Ask the iTunes Guy: Issues with managing iTunes files
Got questions about iTunes? Kirk McElhearn has answers.
I’ve gotten lots of interesting questions lately, many of which go deep into how iTunes manages files. The first one I look at asks about double entries for songs in iTunes. I also look at a possible way that Apple could add new, interesting smart playlist conditions, and I discuss holiday music, which you really don’t want to hear all year round.
Q: I moved some of my music files from the iTunes Media folder to an external hard drive. The tracks remained visible in iTunes, but unplayable (clicking on them prompted a dialog box asking to locate the tracks). I re-added the music files to my iTunes library, but now every track is listed twice. If I delete one of the listed tracks, the associated file gets deleted. How can I get rid of these double entries?
You’ve found one of the keys to maintaining a healthy iTunes library: never move files on their own. iTunes is a database that keeps records of where your files are located, and if you move them, iTunes doesn’t know where you’ve put them. Adding them back added another copy of each track, but iTunes was smart enough to know that the original tracks were in that location, so it set the location to the same file for both entries for each track. Deleting either of the entries deletes that file, but not the second entry for a track.
To prevent this in the future, put all the tracks you plan to move in a playlist. Move them in the Finder, if you must, then delete them from the playlist. When you re-add them, you’ll only have one entry for each track. But it’s best to not make this type of move at all; if you run out of space, either move your entire library to a larger hard drive, or use TuneSpan, which can move some of your media files to a different disk.
Q: I’d like to create a smart playlist to do the following: a) Not repeat a song within a certain number of months, and b) not repeat an artist within, say, a few days, or maybe until, say, 25 songs by other artists get played. The first part is easy, but is there any way to get the second part to work?
As you say, the first part is easy. You set a condition in a smart playlist where Last played not in the last 3 months.
However, there’s no way to accomplish the second condition. I often get questions about this; people want to not hear back-to-back songs by the same artist, or not hear the same artist more than once in 10, 20, or 50 songs. It would be great if Apple could add this sort of condition, and I can think of one way they could do so.
If you have a Recently Played smart playlist, you’ll see the most recent tracks you’ve listened to. If you were to limit that playlist to, say, 25 tracks, you could exclude tracks using that playlist as a condition. (Playlist is not Recently Played.) To exclude an artist, you would need to be able to use a condition such as Artist is not in Playlist Recently Played. So you would leverage the Recently Played smart playlist, and be able to exclude any track from an album, artist, genre, etc., which is in that playlist. You could limit the playlist to any number of tracks, so if you wanted to not hear the same artist for 10 tracks, you set your Recently Played playlist to only show 10 tracks. If you want that limit to be 50 tracks, you set the playlist to display that many tracks.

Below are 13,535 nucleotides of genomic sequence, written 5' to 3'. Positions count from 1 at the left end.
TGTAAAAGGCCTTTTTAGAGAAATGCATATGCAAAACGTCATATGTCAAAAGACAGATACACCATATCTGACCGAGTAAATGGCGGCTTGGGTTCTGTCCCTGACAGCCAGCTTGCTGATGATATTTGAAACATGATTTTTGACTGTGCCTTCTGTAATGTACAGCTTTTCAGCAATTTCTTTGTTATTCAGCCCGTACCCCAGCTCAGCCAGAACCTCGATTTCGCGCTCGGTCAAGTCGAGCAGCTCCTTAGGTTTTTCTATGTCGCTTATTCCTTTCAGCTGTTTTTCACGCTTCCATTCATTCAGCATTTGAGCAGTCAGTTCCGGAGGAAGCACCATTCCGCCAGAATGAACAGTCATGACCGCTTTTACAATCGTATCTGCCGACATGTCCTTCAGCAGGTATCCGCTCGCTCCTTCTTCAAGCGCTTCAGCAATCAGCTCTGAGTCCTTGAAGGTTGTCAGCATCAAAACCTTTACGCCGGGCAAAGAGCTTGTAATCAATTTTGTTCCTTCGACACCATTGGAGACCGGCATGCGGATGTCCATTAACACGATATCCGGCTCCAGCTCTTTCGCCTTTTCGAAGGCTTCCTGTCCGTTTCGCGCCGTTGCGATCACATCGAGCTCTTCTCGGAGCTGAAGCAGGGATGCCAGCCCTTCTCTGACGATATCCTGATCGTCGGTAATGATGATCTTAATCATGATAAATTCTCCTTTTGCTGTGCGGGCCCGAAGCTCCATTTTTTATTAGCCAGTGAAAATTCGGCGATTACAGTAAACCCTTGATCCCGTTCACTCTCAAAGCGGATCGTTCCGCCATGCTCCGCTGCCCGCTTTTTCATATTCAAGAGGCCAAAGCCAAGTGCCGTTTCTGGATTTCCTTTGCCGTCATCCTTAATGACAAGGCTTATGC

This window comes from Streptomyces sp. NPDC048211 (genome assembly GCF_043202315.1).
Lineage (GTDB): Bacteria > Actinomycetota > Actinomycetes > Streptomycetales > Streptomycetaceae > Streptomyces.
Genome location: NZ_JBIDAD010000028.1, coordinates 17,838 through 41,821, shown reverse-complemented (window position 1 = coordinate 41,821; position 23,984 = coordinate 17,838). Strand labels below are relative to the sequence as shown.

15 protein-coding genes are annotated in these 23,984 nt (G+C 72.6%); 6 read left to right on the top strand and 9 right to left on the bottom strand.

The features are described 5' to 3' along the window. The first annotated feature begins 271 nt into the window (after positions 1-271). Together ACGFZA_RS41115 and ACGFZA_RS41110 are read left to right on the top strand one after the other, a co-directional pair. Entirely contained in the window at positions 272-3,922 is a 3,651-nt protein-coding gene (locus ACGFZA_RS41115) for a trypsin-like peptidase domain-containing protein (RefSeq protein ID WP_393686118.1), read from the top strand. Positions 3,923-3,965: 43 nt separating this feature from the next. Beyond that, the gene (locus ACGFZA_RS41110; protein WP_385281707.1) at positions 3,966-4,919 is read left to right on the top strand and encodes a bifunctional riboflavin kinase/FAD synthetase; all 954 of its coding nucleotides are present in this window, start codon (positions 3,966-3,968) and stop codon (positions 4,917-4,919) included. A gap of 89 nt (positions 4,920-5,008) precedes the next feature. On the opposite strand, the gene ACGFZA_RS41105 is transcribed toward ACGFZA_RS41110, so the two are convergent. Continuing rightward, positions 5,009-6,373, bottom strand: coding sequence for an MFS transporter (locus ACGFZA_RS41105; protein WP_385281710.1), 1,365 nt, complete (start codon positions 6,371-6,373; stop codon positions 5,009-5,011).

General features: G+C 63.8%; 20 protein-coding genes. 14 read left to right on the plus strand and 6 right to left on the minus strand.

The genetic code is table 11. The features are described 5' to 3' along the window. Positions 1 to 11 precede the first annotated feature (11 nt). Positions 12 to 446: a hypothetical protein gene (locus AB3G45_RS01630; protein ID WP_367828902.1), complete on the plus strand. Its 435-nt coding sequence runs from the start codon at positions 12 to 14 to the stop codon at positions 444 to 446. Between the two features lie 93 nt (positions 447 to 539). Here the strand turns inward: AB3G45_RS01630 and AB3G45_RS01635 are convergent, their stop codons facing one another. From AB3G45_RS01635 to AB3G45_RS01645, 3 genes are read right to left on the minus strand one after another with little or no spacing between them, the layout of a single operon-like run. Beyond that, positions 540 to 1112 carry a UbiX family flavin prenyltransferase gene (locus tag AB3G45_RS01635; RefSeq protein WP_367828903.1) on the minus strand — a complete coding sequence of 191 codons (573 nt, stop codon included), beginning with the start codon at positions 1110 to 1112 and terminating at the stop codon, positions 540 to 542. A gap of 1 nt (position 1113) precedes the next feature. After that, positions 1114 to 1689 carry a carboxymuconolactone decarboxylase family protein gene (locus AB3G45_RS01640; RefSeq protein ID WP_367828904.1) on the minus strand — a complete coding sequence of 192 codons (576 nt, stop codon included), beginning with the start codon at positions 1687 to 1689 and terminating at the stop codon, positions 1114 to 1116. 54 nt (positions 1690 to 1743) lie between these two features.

Q: Is there a way to hide a genre? We have a large library of Christmas music that we listen to from after Thanksgiving until early January. The rest of the year we don’t want to see it.
You can’t hide a genre, alas. I get this question a lot, specifically about holiday music. You could remove this music from your library entirely, store it in a folder, and add it back when the holiday season comes around, but doing this would lose any ratings or play counts, and also remove the tracks from any manual playlists you’ve created.
If you want to do this, the easiest way is to create a smart playlist with the condition Genre is Holiday (or whatever you use as the genre for this music). Go to the Finder, and create a new folder; call it Holiday Music. Open that folder. Back in iTunes, select all the tracks from the smart playlist, and drag them to the folder’s open window in the Finder. iTunes will copy all the original files. Next, back in iTunes, delete all the files from the smart playlist; press Command-Option-Delete to do this.
When the holiday season comes around again, just drag that folder back to iTunes window to add the files.
Personally, I’d leave them in iTunes; there’s more of a risk of losing files when you shunt them in and out of the iTunes library. If you want to make sure they don’t get played in shuffle mode, use the smart playlist I suggested above, select all the tracks, right-click, and then choose Uncheck Selection. iTunes doesn’t play tracks that are unchecked when in shuffle mode or if the tracks are in playlists. (You can still play a single track if you double-click it.) Next Thanksgiving, select the tracks, right click, and choose Check Selection and you’ll be able to play them again.
Have questions of your own for the iTunes Guy? Send them along for his consideration.